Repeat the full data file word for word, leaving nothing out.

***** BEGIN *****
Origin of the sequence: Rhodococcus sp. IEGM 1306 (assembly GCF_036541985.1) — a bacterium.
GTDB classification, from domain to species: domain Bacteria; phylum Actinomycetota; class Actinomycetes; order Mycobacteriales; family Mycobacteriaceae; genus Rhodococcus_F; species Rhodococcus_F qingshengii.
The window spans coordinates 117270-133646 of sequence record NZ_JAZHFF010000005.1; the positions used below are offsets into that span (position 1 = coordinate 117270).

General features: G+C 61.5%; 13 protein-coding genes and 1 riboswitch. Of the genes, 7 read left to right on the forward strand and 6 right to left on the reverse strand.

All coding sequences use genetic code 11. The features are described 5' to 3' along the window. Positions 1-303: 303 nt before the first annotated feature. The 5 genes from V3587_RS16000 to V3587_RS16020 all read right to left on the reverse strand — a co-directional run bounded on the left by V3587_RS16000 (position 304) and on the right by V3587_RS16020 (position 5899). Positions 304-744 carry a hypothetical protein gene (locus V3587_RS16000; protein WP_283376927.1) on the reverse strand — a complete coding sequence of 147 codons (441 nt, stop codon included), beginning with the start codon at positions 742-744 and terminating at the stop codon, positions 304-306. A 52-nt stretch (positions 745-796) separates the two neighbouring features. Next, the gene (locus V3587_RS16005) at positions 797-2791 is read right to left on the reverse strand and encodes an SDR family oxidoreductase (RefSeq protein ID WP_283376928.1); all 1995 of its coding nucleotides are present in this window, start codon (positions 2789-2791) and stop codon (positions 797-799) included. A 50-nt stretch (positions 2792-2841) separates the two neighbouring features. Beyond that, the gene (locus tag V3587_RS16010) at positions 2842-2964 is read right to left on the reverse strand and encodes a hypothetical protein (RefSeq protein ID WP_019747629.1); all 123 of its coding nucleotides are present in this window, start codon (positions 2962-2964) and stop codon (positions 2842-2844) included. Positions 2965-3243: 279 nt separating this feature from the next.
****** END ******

Origin of the sequence: Rhodococcus sp. IEGM 1306 (assembly GCF_036541985.1) — a bacterium.
GTDB classification, from domain to species: domain Bacteria; phylum Actinomycetota; class Actinomycetes; order Mycobacteriales; family Mycobacteriaceae; genus Rhodococcus_F; species Rhodococcus_F qingshengii.
The window spans coordinates 117270-133646 of sequence record NZ_JAZHFF010000005.1; the positions used below are offsets into that span (position 1 = coordinate 117270).

General features: G+C 61.5%; 13 protein-coding genes and 1 riboswitch. Of the genes, 7 read left to right on the forward strand and 6 right to left on the reverse strand.

All coding sequences use genetic code 11. The features are described 5' to 3' along the window. Positions 1-303: 303 nt before the first annotated feature. The 5 genes from V3587_RS16000 to V3587_RS16020 all read right to left on the reverse strand — a co-directional run bounded on the left by V3587_RS16000 (position 304) and on the right by V3587_RS16020 (position 5899). Positions 304-744 carry a hypothetical protein gene (locus V3587_RS16000; protein WP_283376927.1) on the reverse strand — a complete coding sequence of 147 codons (441 nt, stop codon included), beginning with the start codon at positions 742-744 and terminating at the stop codon, positions 304-306. A 52-nt stretch (positions 745-796) separates the two neighbouring features. Next, the gene (locus V3587_RS16005) at positions 797-2791 is read right to left on the reverse strand and encodes an SDR family oxidoreductase (RefSeq protein ID WP_283376928.1); all 1995 of its coding nucleotides are present in this window, start codon (positions 2789-2791) and stop codon (positions 797-799) included. A 50-nt stretch (positions 2792-2841) separates the two neighbouring features. Beyond that, the gene (locus tag V3587_RS16010) at positions 2842-2964 is read right to left on the reverse strand and encodes a hypothetical protein (RefSeq protein ID WP_019747629.1); all 123 of its coding nucleotides are present in this window, start codon (positions 2962-2964) and stop codon (positions 2842-2844) included. Positions 2965-3243: 279 nt separating this feature from the next.